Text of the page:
"State-sponsored civil war," says journalist Dahr Jamail, describing the sectarian conflict engulfing Iraq. From the beginning of the occupation, most observers agreed that while civil war was a distinct possibility between Kurds and Sunni Arabs, a Sunni-Shiite conflict was highly unlikely because of factors such as nationalism, high rates of intermarriage and the moderating influence of Shiite Grand Ayatollah Ali Al-Sistani.
Jamail says that while average Iraqis are strongly opposed to internecine warfare, the use of ethnic-based militias against the Sunni Arab insurgency has ignited a dirty war that threatens to become another Lebanon or Balkans conflict.
With the war stalemated, repeated deployments wearing down troop morale and too few new recruits to maintain force levels, the Bush administration may be provoking civil war as its "exit strategy." The goal would be to break up Iraq into mini-states to allow a reduction in U.S. troops while retaining access to massive oil deposits in the North and South.
"Every single thing the U.S. did led to civil war," says Christian Parenti, author of "The Freedom," his account of occupied Iraq, "The failure of reconstruction, the firing of the army, the blatant theft of Iraqi oil money, the use of the Badr Brigade, the use of Peshmerga, the use of death squads, the use of indiscriminate detention and torture, the destruction of Falluja and other towns in Al Anbar province," explains Parenti, created a raging insurgency and sparked civil war.
The communal divide was widened by the U.S.-managed election process. Political parties were required to form "slates" for last January's election. However, with violence rampant, few candidates campaigned in public so most Iraqis voters cast ballots based on ethnic allegiance. At the same time, U.S. forces were trying to crush resistance in Sunni Arab regions, ensuring their alienation from the new government. Following the election, government posts were divided according to ethnic quotas, similar to Lebanonā€™s system of government.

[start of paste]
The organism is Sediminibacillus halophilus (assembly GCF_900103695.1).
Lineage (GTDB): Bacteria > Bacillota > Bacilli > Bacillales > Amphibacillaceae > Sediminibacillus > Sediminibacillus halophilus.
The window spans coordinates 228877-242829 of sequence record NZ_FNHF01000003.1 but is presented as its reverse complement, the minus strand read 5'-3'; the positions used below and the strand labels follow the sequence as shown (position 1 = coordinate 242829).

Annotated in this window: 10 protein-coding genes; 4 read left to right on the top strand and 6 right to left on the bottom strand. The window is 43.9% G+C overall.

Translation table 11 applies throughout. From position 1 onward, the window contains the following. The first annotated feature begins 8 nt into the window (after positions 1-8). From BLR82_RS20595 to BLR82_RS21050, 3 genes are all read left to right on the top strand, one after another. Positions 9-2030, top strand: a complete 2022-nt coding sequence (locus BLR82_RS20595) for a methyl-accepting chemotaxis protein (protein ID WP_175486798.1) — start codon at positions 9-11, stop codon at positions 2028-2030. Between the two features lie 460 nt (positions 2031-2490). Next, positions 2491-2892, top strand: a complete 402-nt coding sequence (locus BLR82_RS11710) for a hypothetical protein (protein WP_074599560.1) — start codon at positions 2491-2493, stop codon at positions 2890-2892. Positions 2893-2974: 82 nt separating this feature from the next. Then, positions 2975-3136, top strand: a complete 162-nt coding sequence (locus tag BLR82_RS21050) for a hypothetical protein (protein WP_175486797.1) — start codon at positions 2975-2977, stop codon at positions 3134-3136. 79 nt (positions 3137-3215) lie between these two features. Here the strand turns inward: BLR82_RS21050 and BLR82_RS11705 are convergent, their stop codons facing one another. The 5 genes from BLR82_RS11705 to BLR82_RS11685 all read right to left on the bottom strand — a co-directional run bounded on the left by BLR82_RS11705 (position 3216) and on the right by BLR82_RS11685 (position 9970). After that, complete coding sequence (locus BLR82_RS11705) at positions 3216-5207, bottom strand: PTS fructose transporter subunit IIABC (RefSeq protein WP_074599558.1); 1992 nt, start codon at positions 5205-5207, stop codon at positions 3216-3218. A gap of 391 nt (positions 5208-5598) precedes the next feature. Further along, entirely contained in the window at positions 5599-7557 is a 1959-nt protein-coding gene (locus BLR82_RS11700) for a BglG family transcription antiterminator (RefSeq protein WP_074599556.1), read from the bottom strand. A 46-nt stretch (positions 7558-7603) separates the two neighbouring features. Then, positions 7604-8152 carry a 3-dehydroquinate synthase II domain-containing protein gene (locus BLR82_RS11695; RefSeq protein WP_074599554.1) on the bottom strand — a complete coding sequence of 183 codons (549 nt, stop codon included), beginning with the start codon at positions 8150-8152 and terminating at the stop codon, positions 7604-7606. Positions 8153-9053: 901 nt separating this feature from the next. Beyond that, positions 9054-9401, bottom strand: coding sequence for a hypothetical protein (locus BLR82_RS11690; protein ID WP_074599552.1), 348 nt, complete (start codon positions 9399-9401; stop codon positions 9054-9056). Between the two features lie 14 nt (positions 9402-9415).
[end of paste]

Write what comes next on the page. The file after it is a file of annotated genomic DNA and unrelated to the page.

Parenti says that "because the major Shiite parties did run in the election," some insurgents view them as collaborators. "There was a heavy Islamization of the Baathists and army after the first Gulf War. A lot of the Sunni Baathists in the resistance think the Shiites are animals. They think they're Iranian scum." This has led to a wave of sectarian violence against Shiites, he adds.
Once the victorious Shiite parties cobbled a government together in April, they placed the Interior Ministry under the control of the Badr Brigades, the military arm of the powerful Shiite-based Supreme Council for Islamic Revolution in Iraq. As for the army, a report in The Guardian states bluntly, "Both Iraqi and American officers say that the Ministry of Defense in Baghdad has fallen under the control of Kurdish political parties."
The result has been a wave of death-squad killings. Since April, nearly 1,000 people — most of them Sunni Muslims killed in the southern city of Basra alone, according to the Christian Science Monitor. In May, at least 10 Sunni and Shiite clerics were assassinated.
Writing in The Independent, Patrick Cockburn, reports, "Many Sunni military officers and Baathist officials believe they are on a death list of the Badr Brigade which is operating through the [police] commandos — an aggressive paramilitary force controlled by the Interior Ministry."
The Times of London noted on July 18: "Hardline Shia militias are patrolling large parts of Baghdad, often rounding up suspected Sunni insurgents and imprisoning or even killing them.: The U.S. took the sectarian strategy a step further in May with "Operation Lightning", using 40,000 mainly Shiite troops to sweep through Baghdad and round up hundreds of Sunni males.